Tuesday, November 13, 2012

Racism Redefined in the Business Market: Nobody’s Going to Win This One


The last few days, I have to admit, I’ve been at a loss for words.

Politically speaking right now, I don’t know what to say or what to do other than email Speaker of the House John Boehner, begging him not to cave against Obama, and contemplate moving to Texas, a state that’s generated well over $25,000 signatures on a petition asking to peacefully secede from the United States of America.

Similarly, I have little commentary to give concerning the latest spate of racism and regulations reportedly set to come from the White House. At this point, I’m just reporting for the sake of reporting. If anybody has any idea what we can do about it, I’m all ears.

Investors.com writes:

“If your organization has a policy or practice that doesn't benefit minorities equally, watch out: The Obama administration could sue you for racial discrimination under a dubious legal theory that many argue is unconstitutional.

“President Obama intends to close ‘persistent gaps’ between whites and minorities in everything from credit scores and homeownership to test scores and graduation rates.

“His remedy — short of new affirmative-action legislation — is to sue financial companies, schools and employers based on ‘disparate impact’ complaints — a stealthy way to achieve racial preferences, opposed 2 to 1 by Americans.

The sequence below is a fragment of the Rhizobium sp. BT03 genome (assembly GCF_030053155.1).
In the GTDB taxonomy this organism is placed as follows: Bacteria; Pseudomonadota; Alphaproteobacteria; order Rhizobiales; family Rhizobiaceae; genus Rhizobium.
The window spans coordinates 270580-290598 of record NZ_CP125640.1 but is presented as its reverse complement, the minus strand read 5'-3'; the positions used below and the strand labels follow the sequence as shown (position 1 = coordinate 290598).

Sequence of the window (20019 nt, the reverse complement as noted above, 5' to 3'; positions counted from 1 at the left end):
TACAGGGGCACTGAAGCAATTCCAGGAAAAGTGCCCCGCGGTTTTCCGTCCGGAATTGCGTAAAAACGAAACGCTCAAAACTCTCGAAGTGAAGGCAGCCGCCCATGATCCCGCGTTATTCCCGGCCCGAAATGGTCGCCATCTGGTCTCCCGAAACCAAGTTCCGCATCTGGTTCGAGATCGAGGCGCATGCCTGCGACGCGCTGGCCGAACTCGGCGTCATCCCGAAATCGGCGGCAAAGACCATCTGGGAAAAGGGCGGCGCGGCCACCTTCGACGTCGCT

“Under this broad interpretation of civil-rights law, virtually any organization can be held liable for race bias if it maintains a policy that negatively impacts one racial group more than another — even if it has no racist motive and applies the policy evenly across all groups.”

In other words, just about anything can be deemed racist and just about anyone can be sued for racism.

Just as long as they’re white, anyway. Because blacks can’t be racist.

The result of such restrictions is going to simply discourage both businesses and minorities, not to mention the nation as a whole.

When people are so heavily encouraged to act like victims, chances are they’re not going to strive for anything else. And when businesses are mandated to ensure the success of customers who feel no sense of personal responsibility?

Well that’s just further ingredients for disaster.

At the risk of sounding like one of those nutso doomsday preppers, disaster is exactly where we’re heading… bar some serious miracle.

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